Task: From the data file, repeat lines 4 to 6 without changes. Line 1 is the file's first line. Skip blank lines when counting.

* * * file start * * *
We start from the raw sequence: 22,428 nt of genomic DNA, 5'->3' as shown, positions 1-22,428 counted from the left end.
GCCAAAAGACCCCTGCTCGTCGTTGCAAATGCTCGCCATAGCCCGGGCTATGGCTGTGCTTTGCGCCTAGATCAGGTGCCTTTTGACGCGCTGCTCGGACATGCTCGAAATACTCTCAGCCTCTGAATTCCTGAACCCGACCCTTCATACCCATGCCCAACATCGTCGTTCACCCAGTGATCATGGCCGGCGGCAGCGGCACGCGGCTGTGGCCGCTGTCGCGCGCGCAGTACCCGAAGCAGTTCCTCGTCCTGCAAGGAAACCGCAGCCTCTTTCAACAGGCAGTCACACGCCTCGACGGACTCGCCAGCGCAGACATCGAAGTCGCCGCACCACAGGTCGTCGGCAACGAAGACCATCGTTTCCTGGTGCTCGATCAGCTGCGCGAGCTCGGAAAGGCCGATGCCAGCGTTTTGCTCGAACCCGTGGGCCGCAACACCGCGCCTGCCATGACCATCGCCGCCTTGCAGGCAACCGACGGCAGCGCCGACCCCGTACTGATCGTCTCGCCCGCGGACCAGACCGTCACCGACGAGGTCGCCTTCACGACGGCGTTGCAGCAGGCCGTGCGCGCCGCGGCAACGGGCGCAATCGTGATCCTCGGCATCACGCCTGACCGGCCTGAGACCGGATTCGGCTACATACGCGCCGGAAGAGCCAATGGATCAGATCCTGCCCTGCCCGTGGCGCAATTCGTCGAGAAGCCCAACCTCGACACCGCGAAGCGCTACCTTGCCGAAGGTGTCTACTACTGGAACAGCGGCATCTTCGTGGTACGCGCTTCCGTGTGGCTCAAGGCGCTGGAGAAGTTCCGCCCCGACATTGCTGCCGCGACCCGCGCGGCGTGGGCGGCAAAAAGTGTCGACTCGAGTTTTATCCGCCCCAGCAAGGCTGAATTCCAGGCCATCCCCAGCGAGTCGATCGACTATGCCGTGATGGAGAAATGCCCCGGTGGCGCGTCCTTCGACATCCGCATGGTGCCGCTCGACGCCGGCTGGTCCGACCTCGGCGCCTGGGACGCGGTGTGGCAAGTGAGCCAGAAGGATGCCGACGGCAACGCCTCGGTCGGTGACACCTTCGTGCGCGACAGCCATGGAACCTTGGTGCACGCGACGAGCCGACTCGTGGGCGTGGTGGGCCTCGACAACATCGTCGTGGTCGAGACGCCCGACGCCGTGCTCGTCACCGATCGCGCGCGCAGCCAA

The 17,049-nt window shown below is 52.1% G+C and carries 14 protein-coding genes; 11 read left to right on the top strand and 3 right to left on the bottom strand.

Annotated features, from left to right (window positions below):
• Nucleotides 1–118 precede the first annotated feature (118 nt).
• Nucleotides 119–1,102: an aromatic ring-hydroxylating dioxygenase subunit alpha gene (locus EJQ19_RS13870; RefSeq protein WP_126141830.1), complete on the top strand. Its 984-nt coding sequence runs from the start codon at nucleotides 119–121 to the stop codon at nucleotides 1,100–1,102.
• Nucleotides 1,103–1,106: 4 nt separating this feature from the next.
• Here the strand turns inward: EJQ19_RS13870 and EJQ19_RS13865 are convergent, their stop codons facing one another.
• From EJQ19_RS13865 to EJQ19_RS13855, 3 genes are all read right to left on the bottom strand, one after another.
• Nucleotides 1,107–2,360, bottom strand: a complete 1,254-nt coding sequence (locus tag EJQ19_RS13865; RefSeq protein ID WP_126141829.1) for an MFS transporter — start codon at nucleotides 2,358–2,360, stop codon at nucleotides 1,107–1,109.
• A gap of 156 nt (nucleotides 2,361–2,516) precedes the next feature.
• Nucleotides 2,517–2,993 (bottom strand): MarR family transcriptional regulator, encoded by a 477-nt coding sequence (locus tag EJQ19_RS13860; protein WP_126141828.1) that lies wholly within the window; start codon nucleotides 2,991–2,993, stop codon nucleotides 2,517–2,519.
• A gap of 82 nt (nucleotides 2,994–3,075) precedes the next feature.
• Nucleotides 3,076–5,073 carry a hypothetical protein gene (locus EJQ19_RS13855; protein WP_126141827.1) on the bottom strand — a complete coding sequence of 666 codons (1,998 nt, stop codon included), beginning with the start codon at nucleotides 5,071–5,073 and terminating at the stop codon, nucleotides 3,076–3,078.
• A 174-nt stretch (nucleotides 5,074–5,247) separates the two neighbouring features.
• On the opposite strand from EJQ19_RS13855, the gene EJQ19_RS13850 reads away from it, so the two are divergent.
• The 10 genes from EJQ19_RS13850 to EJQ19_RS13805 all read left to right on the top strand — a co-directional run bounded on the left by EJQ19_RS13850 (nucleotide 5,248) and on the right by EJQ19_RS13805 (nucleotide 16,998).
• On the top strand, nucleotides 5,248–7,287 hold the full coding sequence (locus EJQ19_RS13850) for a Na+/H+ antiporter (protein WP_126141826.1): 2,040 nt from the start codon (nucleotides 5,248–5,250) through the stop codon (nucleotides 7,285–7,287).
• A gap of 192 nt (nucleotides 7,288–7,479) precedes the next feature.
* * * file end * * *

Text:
Annotated features, from left to right (window positions below):
• Nucleotides 1–118 precede the first annotated feature (118 nt).
• Nucleotides 119–1,102: an aromatic ring-hydroxylating dioxygenase subunit alpha gene (locus EJQ19_RS13870; RefSeq protein WP_126141830.1), complete on the top strand. Its 984-nt coding sequence runs from the start codon at nucleotides 119–121 to the stop codon at nucleotides 1,100–1,102.